This seemed like a worthy flashback in light of recent events...
I should first say, for those of you just joining us, that my "Flashback" posts are not necessarily recommendations of each film; usually my intent is to point out something specific (often topical) about each film, whether good or bad, or just revisiting them for no reason other than I recently watched them again.
Surviving The Game, directed by Ernest Dickerson, is a 1994 loose adaptation of Richard Connell's 1924 story, The Most Dangerous Game, starring Ice-T, Rutger Hauer, Gary Busey and Charles S. Dutton. It's a low-budget, b-grade exploitative genre flick; but I'd also consider it something of a guilty pleasure, with Ice-T being the weakest link.
This was made 3 years after New Jack City (another guilty pleasure), and Ice's acting skills don't seem to have much improved over that time period, during which he co-starred in 4 other films.
It's one of several adaptations of Richard Connell's short story, whose basic concept has been borrowed for numerous films - inverting the, at the time, fashionable big-game hunting safaris in Africa and South America by wealthy Americans. Essentially, human lives are deemed worthless and they become prey for other humans.
The film itself isn't very good, but the ideas it introduces are thoughtful, whether intentionally or not. I'm not certain whether Connell's original purpose was to make some social commentary, even though his intent is kind of irrelevant, given just how much of a powder keg the ideas presented are, without him needing to make any explicit affirming statements or otherwise. It's oozing with race and class under- and overtones.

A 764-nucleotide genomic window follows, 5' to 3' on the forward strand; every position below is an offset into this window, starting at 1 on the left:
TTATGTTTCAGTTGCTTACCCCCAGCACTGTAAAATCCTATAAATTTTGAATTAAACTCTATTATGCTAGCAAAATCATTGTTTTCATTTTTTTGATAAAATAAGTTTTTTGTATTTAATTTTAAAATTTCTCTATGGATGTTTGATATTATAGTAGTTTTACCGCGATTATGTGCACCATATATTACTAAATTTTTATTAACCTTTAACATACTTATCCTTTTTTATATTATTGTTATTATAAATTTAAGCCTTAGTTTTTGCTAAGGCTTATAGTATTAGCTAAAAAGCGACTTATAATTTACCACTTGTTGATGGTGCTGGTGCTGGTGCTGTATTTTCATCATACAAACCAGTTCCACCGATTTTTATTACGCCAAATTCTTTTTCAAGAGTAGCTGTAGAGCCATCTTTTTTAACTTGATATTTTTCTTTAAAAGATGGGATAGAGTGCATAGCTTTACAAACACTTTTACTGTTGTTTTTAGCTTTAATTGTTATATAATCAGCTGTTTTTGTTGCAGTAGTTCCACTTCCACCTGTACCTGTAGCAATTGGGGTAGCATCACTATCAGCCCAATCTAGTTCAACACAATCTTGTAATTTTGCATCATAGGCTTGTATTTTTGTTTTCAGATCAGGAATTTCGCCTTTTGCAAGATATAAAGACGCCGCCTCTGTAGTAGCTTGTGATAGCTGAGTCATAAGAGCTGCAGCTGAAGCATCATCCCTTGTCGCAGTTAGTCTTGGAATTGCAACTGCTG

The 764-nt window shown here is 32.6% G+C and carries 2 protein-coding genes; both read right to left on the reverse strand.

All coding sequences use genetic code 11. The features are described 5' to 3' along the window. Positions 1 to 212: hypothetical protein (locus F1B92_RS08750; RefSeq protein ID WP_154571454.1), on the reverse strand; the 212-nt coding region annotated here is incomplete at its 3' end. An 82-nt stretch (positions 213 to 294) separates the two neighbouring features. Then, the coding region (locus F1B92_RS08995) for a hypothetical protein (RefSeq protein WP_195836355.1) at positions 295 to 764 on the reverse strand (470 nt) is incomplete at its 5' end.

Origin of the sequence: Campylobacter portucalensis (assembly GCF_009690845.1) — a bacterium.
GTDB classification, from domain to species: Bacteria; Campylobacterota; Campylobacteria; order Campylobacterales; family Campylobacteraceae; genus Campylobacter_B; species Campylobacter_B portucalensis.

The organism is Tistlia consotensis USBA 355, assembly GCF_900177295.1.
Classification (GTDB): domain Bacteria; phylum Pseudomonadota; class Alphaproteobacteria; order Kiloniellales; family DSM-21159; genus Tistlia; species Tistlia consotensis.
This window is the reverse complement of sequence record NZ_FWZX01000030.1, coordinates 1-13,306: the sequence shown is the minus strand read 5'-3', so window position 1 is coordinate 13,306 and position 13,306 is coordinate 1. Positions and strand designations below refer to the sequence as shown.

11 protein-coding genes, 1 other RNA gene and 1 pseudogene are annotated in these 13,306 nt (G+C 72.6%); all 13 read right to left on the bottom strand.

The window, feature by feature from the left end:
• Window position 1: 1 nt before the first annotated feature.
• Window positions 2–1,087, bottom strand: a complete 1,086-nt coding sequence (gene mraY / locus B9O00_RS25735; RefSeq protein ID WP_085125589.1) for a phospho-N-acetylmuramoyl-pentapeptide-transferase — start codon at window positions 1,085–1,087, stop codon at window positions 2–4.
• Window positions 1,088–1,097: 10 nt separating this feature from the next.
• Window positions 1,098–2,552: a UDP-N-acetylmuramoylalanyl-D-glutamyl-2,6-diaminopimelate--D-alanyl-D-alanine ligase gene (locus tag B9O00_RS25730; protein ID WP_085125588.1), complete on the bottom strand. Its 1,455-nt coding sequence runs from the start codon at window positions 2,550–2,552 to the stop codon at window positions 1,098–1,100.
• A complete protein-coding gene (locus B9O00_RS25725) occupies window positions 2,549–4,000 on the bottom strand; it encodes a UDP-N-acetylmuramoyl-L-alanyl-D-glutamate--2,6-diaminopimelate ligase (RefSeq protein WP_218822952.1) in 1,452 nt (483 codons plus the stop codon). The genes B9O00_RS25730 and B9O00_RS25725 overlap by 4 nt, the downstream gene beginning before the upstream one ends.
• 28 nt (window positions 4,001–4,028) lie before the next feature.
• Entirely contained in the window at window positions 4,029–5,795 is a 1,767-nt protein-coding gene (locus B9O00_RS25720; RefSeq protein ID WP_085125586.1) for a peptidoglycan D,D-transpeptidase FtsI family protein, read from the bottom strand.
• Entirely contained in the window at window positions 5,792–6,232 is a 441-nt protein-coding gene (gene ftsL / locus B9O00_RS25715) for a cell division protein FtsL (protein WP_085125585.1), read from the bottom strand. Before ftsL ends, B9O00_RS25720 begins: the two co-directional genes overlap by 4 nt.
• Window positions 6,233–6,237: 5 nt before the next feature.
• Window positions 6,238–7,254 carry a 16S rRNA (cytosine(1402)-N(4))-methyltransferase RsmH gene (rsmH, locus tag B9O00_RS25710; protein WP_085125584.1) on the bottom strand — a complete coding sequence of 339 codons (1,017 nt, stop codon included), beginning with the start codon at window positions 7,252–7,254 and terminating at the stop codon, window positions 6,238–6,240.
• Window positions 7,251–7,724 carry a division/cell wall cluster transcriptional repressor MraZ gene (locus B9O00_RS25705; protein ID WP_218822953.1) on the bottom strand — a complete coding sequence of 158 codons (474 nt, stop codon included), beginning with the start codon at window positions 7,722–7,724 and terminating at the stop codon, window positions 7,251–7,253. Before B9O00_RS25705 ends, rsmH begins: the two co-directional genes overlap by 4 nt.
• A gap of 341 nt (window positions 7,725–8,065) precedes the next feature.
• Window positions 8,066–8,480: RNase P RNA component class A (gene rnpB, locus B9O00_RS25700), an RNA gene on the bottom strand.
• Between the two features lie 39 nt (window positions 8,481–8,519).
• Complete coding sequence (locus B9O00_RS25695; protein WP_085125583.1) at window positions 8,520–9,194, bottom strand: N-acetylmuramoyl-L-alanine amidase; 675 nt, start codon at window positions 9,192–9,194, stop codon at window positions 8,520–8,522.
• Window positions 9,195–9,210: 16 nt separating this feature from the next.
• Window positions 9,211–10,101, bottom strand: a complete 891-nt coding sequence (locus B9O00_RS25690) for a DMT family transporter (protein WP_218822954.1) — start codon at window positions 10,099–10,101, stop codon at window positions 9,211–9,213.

And Ernest Dickerson's adaptation is really no different, even though he seems to want to temper its underlying race-play by having a black man in Charles S. Dutton as one of the hunters. I wonder if the story idea in reverse would/could ever be made into a film - 4 black men hunting a white man for sport.
Watching it, I kept thinking of films like the 2007 French thriller titled Them, as well as Michael Haneke's Funny Games, and even the Übermenschian themes in Alfred Hitchcock's Rope (itself based on a play inspired by the Leopold & Loeb murder case of the early 20s).
It also conjures up thoughts on the results of our being desensitized to increasingly graphic depictions of violence - essentially the idea that we've become so bored with existing "game;" video games, for example. What excited us at first, no longer does, so we seek games with even more action and more violence, as they gradually start to replicate the real-life experience of killing. Until we get bored with that experience, seeking more of a thrill, more of a challenge, more of a high, and eventually turning to/on each other for sport.
Although, unlike Them and Funny Games, in the end, the prey survives, effectively becoming the hunter, turning the tables on his predators.
Yes, I know Surviving The Game is b-grade material, and I'm not necessarily recommending it; However, that doesn't mean the film is without ideas and shouldn't be looked at closely. As I've said previously, there's no such thing as "mindless entertainment."
Here's its trailer as a refresher: